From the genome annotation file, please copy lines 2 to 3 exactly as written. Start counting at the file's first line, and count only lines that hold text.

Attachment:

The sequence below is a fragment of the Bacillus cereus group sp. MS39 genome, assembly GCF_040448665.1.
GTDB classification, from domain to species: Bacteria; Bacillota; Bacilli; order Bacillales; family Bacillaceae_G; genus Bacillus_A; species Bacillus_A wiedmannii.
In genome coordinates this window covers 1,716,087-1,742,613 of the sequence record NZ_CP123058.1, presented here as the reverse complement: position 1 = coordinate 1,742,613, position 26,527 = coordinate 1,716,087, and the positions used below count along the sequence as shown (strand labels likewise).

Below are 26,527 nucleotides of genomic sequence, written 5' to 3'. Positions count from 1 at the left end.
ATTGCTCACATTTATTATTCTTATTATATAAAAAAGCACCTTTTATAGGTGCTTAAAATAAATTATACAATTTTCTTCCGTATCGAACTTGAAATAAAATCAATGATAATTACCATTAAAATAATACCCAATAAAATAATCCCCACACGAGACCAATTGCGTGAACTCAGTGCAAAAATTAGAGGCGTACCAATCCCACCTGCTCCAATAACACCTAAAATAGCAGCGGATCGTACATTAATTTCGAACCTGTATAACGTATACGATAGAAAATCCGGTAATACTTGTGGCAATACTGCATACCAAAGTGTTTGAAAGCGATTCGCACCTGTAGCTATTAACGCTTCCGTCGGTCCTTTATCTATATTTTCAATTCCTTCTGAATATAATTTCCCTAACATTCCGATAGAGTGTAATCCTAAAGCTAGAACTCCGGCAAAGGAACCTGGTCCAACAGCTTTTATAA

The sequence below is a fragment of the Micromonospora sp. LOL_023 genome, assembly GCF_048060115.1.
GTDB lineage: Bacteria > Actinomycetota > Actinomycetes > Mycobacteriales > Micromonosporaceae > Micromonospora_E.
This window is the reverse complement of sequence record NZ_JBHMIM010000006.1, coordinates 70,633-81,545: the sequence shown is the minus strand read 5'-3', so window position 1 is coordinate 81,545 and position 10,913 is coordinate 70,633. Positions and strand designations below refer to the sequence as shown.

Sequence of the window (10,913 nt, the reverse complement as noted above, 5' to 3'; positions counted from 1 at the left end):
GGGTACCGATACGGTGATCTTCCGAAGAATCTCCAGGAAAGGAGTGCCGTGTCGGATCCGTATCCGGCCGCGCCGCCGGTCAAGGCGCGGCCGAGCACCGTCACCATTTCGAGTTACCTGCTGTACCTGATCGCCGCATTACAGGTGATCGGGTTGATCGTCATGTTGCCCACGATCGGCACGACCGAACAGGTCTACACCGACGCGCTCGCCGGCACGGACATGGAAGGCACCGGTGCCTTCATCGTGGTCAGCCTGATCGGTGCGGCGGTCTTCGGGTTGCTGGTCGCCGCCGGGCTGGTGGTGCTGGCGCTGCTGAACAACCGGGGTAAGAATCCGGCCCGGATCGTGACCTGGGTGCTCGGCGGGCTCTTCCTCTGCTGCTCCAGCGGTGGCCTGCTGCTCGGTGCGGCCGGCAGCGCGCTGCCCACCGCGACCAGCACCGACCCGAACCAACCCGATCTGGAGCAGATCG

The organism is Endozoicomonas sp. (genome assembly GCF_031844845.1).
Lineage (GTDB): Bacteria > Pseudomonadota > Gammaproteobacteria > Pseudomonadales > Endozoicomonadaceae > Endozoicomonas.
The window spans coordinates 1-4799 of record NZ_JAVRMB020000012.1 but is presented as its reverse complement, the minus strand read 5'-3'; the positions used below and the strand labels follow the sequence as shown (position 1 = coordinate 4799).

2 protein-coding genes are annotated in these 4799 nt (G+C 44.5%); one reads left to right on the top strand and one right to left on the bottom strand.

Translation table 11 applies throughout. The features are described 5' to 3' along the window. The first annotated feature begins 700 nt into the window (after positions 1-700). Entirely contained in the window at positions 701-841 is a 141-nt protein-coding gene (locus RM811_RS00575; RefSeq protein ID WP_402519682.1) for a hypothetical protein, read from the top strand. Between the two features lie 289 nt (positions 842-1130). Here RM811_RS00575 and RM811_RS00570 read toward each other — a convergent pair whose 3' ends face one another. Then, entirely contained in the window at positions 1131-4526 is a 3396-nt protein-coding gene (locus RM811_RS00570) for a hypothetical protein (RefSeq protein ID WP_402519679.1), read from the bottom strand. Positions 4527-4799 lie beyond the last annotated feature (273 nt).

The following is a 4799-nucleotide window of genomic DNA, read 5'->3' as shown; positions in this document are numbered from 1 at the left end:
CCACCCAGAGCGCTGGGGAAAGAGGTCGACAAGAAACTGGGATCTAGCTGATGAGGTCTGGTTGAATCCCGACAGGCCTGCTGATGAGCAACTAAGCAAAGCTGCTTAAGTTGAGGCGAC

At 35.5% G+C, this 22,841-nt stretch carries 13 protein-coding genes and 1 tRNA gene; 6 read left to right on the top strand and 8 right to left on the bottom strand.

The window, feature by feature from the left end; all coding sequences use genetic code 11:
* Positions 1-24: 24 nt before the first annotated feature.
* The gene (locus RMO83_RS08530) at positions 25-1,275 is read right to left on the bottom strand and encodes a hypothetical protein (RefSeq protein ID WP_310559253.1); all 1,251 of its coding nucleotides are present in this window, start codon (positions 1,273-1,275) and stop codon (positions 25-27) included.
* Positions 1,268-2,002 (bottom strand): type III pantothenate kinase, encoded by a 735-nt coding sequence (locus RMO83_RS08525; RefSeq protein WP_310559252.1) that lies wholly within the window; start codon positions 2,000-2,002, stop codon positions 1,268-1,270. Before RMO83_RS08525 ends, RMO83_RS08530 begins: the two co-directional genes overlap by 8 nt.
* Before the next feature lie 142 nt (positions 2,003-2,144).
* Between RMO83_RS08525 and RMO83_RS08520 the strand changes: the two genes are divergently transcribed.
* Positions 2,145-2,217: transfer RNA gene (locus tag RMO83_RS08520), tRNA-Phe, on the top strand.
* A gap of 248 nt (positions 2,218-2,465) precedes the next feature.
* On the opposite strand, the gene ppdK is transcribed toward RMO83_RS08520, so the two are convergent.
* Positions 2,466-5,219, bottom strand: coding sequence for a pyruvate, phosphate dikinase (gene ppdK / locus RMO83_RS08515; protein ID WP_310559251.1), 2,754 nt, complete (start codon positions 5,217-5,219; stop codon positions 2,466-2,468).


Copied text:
GTDB classification, from domain to species: Bacteria; Bacillota; Bacilli; order Bacillales; family Bacillaceae_G; genus Bacillus_A; species Bacillus_A wiedmannii.
In genome coordinates this window covers 1,716,087-1,742,613 of the sequence record NZ_CP123058.1, presented here as the reverse complement: position 1 = coordinate 1,742,613, position 26,527 = coordinate 1,716,087, and the positions used below count along the sequence as shown (strand labels likewise).